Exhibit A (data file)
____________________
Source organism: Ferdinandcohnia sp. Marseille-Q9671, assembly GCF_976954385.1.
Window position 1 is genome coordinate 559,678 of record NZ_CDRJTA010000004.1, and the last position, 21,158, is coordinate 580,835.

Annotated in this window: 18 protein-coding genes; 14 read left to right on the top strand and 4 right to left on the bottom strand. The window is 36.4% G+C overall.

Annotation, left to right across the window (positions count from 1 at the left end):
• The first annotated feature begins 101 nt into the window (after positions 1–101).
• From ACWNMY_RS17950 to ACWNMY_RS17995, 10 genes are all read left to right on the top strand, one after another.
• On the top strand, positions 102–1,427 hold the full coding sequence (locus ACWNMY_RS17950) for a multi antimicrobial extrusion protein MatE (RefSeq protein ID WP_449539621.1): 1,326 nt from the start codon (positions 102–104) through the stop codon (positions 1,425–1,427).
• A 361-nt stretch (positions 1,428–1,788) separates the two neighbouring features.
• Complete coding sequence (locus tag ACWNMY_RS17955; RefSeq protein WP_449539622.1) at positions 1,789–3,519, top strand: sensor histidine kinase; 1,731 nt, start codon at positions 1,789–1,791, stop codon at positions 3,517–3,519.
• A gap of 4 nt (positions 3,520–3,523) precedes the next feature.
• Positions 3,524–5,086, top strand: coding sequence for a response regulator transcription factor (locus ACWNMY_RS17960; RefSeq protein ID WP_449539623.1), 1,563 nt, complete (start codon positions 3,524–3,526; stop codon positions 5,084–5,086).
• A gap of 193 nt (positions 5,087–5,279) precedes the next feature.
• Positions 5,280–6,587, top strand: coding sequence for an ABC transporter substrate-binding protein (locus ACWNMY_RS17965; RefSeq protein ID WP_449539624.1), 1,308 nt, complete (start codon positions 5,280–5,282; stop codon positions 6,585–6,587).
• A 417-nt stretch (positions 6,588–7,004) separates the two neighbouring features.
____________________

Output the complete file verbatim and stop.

Source organism: Ferdinandcohnia sp. Marseille-Q9671, assembly GCF_976954385.1.
Window position 1 is genome coordinate 559,678 of record NZ_CDRJTA010000004.1, and the last position, 21,158, is coordinate 580,835.

Annotated in this window: 18 protein-coding genes; 14 read left to right on the top strand and 4 right to left on the bottom strand. The window is 36.4% G+C overall.

Annotation, left to right across the window (positions count from 1 at the left end):
• The first annotated feature begins 101 nt into the window (after positions 1–101).
• From ACWNMY_RS17950 to ACWNMY_RS17995, 10 genes are all read left to right on the top strand, one after another.
• On the top strand, positions 102–1,427 hold the full coding sequence (locus ACWNMY_RS17950) for a multi antimicrobial extrusion protein MatE (RefSeq protein ID WP_449539621.1): 1,326 nt from the start codon (positions 102–104) through the stop codon (positions 1,425–1,427).
• A 361-nt stretch (positions 1,428–1,788) separates the two neighbouring features.
• Complete coding sequence (locus tag ACWNMY_RS17955; RefSeq protein WP_449539622.1) at positions 1,789–3,519, top strand: sensor histidine kinase; 1,731 nt, start codon at positions 1,789–1,791, stop codon at positions 3,517–3,519.
• A gap of 4 nt (positions 3,520–3,523) precedes the next feature.
• Positions 3,524–5,086, top strand: coding sequence for a response regulator transcription factor (locus ACWNMY_RS17960; RefSeq protein ID WP_449539623.1), 1,563 nt, complete (start codon positions 3,524–3,526; stop codon positions 5,084–5,086).
• A gap of 193 nt (positions 5,087–5,279) precedes the next feature.
• Positions 5,280–6,587, top strand: coding sequence for an ABC transporter substrate-binding protein (locus ACWNMY_RS17965; RefSeq protein ID WP_449539624.1), 1,308 nt, complete (start codon positions 5,280–5,282; stop codon positions 6,585–6,587).
• A 417-nt stretch (positions 6,588–7,004) separates the two neighbouring features.